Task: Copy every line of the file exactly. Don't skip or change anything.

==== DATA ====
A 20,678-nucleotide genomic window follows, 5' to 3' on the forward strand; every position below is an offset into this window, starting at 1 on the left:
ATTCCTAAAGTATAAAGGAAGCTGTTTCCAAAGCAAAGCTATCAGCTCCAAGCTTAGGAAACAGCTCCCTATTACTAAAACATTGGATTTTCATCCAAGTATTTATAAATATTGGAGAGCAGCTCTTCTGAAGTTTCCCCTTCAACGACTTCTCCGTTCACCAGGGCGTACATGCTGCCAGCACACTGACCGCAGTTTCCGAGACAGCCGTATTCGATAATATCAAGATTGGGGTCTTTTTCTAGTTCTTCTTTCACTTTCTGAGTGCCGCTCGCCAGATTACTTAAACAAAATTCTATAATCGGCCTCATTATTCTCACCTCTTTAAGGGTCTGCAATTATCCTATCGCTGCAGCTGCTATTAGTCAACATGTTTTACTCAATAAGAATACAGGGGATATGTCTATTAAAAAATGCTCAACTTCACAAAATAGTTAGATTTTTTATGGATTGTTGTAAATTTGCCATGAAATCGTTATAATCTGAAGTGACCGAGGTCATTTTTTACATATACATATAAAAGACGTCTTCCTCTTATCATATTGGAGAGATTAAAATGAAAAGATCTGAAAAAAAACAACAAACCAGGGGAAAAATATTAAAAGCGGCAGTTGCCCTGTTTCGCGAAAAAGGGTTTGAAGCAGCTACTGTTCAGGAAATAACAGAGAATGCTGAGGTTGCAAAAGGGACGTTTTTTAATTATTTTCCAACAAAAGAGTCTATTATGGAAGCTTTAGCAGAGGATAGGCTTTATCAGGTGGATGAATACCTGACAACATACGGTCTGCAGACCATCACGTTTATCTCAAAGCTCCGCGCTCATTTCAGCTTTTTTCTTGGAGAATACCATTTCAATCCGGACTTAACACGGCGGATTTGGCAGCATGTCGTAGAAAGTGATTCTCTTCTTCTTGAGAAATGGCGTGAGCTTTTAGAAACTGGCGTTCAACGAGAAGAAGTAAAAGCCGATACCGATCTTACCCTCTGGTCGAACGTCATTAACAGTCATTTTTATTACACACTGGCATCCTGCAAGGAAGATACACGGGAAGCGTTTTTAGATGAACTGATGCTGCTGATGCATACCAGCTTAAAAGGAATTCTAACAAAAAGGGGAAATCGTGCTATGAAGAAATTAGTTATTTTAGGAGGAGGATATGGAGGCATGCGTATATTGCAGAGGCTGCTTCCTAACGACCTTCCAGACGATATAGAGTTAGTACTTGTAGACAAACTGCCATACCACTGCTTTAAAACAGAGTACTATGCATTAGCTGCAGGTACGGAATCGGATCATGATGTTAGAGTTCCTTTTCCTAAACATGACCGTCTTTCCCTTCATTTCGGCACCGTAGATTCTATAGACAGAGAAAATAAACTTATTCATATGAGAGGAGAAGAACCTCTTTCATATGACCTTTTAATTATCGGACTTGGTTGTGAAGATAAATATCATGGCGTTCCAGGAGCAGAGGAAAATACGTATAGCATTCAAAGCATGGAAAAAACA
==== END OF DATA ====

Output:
A 20,678-nucleotide genomic window follows, 5' to 3' on the forward strand; every position below is an offset into this window, starting at 1 on the left:
ATTCCTAAAGTATAAAGGAAGCTGTTTCCAAAGCAAAGCTATCAGCTCCAAGCTTAGGAAACAGCTCCCTATTACTAAAACATTGGATTTTCATCCAAGTATTTATAAATATTGGAGAGCAGCTCTTCTGAAGTTTCCCCTTCAACGACTTCTCCGTTCACCAGGGCGTACATGCTGCCAGCACACTGACCGCAGTTTCCGAGACAGCCGTATTCGATAATATCAAGATTGGGGTCTTTTTCTAGTTCTTCTTTCACTTTCTGAGTGCCGCTCGCCAGATTACTTAAACAAAATTCTATAATCGGCCTCATTATTCTCACCTCTTTAAGGGTCTGCAATTATCCTATCGCTGCAGCTGCTATTAGTCAACATGTTTTACTCAATAAGAATACAGGGGATATGTCTATTAAAAAATGCTCAACTTCACAAAATAGTTAGATTTTTTATGGATTGTTGTAAATTTGCCATGAAATCGTTATAATCTGAAGTGACCGAGGTCATTTTTTACATATACATATAAAAGACGTCTTCCTCTTATCATATTGGAGAGATTAAAATGAAAAGATCTGAAAAAAAACAACAAACCAGGGGAAAAATATTAAAAGCGGCAGTTGCCCTGTTTCGCGAAAAAGGGTTTGAAGCAGCTACTGTTCAGGAAATAACAGAGAATGCTGAGGTTGCAAAAGGGACGTTTTTTAATTATTTTCCAACAAAAGAGTCTATTATGGAAGCTTTAGCAGAGGATAGGCTTTATCAGGTGGATGAATACCTGACAACATACGGTCTGCAGACCATCACGTTTATCTCAAAGCTCCGCGCTCATTTCAGCTTTTTTCTTGGAGAATACCATTTCAATCCGGACTTAACACGGCGGATTTGGCAGCATGTCGTAGAAAGTGATTCTCTTCTTCTTGAGAAATGGCGTGAGCTTTTAGAAACTGGCGTTCAACGAGAAGAAGTAAAAGCCGATACCGATCTTACCCTCTGGTCGAACGTCATTAACAGTCATTTTTATTACACACTGGCATCCTGCAAGGAAGATACACGGGAAGCGTTTTTAGATGAACTGATGCTGCTGATGCATACCAGCTTAAAAGGAATTCTAACAAAAAGGGGAAATCGTGCTATGAAGAAATTAGTTATTTTAGGAGGAGGATATGGAGGCATGCGTATATTGCAGAGGCTGCTTCCTAACGACCTTCCAGACGATATAGAGTTAGTACTTGTAGACAAACTGCCATACCACTGCTTTAAAACAGAGTACTATGCATTAGCTGCAGGTACGGAATCGGATCATGATGTTAGAGTTCCTTTTCCTAAACATGACCGTCTTTCCCTTCATTTCGGCACCGTAGATTCTATAGACAGAGAAAATAAACTTATTCATATGAGAGGAGAAGAACCTCTTTCATATGACCTTTTAATTATCGGACTTGGTTGTGAAGATAAATATCATGGCGTTCCAGGAGCAGAGGAAAATACGTATAGCATTCAAAGCATGGAAAAAACA